Tartan Ribbon

Gordon Tartan History

H I S T O R Y

As many customers do ask, here's a little "potted history" with apologies to better historians than me for the bits I've undoubtedly got wrong . . .

Records show that Gordons were numerous across the North East of Scotland from as early as the late 12th century. The original Gordon name seems to be derived from the lands of Gordon in Berwickshire, possibly from the ancient British "gor din" meaning hill fort. In 1320, Sir Adam Gordon (Scottish ambassador) petitioned the pope to remove the excommunication placed on King Robert the Bruce. For his services, Bruce granted Adam Gordon extensive lands belonging the MacDuffs and Strathbogie, which the Gordons renamed "Huntly".

The most distinguished branch of the Gordons were the family of Haddo... James 3rd of Haddo was a loyal supporter of Mary Queen of Scots and James 5th of Haddo was created a Baronet by King Charles I, as a reward for his conduct at the battle of Turriff in 1642. A year later he was captured and held prisoner in a recess of St Giles' Cathedral in Edinburgh... this recess is known as "Haddo's Hole" to this day. He was the first royalist to be executed under a judicial sentence and the family estates were sequestered until after the Restoration of Kings Charles II in 1660. The 3rd Baronet of Haddo became the Lord High Chancellor of Scotland and the 1st Earl of Aberdeen.

The Gordons fought on both sides of the 1715 and 1745 Jacobite rebellions... the 2nd Duke of Gordon followed the Jacobites and fought at the battle of Sheriffmuir. In 1745 the 3rd Duke remained loyal to the British crown while his brother formed a regiment to fight for Prince Charlie. It was a troubled time. The branches of the clan who fought against the crown during the 1745 uprising and survived suffered the fate of many highland families and became victims of the Highland Clearances, finding their way to Canada, the USA, Australia and New Zealand.

Nevertheless, other branches remained actrive - especially those of Huntly, who were powerful landowners and influencial in Scottish and British political life, extending their influence throughout the Empire. George (4th Earl of Aberdeen) became British prime minister in 1852 and found himself drawn into the war in crimea. The 7th Earl of Aberdeen served as Lord Lieutenant of Ireland and Governer General of Canada.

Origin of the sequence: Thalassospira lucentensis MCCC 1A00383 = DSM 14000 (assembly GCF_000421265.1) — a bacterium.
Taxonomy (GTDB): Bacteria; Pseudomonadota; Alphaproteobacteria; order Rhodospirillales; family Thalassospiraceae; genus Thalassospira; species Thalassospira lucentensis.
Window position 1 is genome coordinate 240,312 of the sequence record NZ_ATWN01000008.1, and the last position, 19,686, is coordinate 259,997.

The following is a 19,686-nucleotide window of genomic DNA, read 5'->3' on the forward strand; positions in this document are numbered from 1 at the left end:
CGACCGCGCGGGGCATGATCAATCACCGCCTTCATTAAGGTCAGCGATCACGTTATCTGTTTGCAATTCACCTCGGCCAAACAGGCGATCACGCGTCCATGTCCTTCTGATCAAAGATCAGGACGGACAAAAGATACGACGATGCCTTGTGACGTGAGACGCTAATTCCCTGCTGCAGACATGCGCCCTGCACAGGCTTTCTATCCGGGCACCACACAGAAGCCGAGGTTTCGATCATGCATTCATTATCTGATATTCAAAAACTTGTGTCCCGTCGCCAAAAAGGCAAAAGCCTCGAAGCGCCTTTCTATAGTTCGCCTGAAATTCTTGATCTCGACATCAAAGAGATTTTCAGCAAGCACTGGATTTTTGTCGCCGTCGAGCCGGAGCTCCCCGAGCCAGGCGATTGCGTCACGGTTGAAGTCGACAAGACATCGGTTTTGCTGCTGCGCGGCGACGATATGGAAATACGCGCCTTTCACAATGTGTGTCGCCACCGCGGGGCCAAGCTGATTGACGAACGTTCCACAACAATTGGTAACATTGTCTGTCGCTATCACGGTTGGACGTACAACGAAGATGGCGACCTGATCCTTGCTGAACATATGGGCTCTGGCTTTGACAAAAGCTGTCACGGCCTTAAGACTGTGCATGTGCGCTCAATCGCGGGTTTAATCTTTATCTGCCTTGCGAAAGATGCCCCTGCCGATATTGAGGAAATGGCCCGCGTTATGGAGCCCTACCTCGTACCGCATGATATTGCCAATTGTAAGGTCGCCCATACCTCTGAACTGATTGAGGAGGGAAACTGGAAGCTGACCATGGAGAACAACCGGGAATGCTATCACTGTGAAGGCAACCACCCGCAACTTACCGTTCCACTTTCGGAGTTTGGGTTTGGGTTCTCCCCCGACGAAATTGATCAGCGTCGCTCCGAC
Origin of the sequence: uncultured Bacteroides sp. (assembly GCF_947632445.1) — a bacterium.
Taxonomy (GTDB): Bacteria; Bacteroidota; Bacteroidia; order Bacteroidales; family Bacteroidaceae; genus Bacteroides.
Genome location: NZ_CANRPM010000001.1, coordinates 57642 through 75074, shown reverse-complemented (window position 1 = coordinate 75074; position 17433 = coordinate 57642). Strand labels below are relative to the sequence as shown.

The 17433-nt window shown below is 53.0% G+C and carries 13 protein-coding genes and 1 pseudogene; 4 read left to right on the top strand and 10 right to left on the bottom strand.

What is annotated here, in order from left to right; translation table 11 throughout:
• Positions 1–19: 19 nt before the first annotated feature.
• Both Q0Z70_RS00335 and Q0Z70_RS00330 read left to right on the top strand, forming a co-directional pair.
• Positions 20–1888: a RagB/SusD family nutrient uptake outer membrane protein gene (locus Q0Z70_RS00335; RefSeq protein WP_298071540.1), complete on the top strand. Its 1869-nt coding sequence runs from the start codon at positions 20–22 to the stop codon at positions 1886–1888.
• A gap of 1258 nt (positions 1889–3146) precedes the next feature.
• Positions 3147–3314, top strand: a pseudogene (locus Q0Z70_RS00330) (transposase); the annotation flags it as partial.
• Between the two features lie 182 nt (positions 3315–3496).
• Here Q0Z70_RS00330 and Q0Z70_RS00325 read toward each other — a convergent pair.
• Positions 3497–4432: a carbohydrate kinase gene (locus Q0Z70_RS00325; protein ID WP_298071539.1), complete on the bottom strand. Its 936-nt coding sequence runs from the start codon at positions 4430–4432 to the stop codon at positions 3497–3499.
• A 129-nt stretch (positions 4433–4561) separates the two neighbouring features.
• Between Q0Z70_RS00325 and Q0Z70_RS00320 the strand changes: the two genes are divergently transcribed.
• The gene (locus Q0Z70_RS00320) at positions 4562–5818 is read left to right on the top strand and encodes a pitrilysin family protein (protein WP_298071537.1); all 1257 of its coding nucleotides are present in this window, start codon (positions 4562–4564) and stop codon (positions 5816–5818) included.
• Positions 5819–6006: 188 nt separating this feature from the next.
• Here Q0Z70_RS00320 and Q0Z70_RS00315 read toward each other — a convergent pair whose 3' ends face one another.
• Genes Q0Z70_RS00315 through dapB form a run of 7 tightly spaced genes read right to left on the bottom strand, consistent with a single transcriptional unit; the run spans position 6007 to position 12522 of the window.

The two regiments known as the "Gordon Highlanders" were raised by the clan; the 81st Regt of Foot was raised in 1777 (disbanded in 1783) and the 92nd of Foot (Gordon Highlanders) raised in 1794. The 92nd was joined with the 75th (Stirlingshire) Regment of Foot to form the Gordon Highlanders.

The two regiments known as the "Gordon Highlanders" were raised by the clan; the 81st Regt of Foot was raised in 1777 (disbanded in 1783) and the 92nd of Foot (Gordon Highlanders) raised in 1794. The 92nd was joined with the 75th (Stirlingshire) Regment of Foot to form the Gordon Highlanders.

The regiment saw much action in India, South Africa, Egypt, Afghanistan, the Peninsular War and as part of the thin red line at Waterloo. It was at the Battle of Waterloo that a legend was born . . .  during the famous charge of the Royal Scots Greys, it is said that the advancing Gordons hung on to the stirrups of the galloping Greys, to carry themselves forward into the thick of battle with even greater urgency. How much truth there is in this story is anyone's guess but it captured public imagination back in Britain and has become part of Gordon Highlander lore.

The Gordons raised 21 battalions during World War I but lost over 1,000 officers and 28,000 men during. The regiment won 65 battle honours in the Great War and added a further 27 honours in World War II, serving in France, Malaya, North Africa, Sicily and Italy. After World War II the Gordon Highlanders saw active service in the Malayan emergency and in Northern Ireland.

The Gordon Tartan is as worn by the Gordon Highlanders, the regiment raised in 1881. The regiment was amalgamated with the Queen's Own Highlanders (Seaforths and Camerons) in 1994 to form the British army's only remaining highland regiment: The Highlanders (4th Battalion, Royal Regiment of Scotland). The passing of such a famous regiment is sad, as with its passing goes much living history.

The Gordon Tartan shown here is the regimental (military) tartan. This is based, like most Scottish regimental tartans, on the Government Tartan (Black Watch) with an added gold stripe (overcheck)... the different coloured overchecks over the Government Tartan undercheck denote various regiments e.g. a white overcheck for the the Douglas tartan of the Cameronians (Scottish Rifles) etc.

A Dress variant of the Gordon Tartan is also popular for wearing at weddings and other special occasions. The Dress Gordon Tartan is basically the same as the Gordon Tartan shown here, with additional white overchecks. The Dress Gordon tartan is no longer produced in ribbon.  

The Gordon tartan remains one of Scotland's most popular tartans with its smart, military appearance of gold on dark blues and greens, but a word of friendly advice . . . never, repeat never, refer to the Gordon tartan as containing "yellow". If an old Gordon Highlander over-hears you, you're liable to wake up in hospital, vaguely remembering a shout of "there's no yellow in the Gordon!" just before the lights went out! The overcheck is always referred to as gold.

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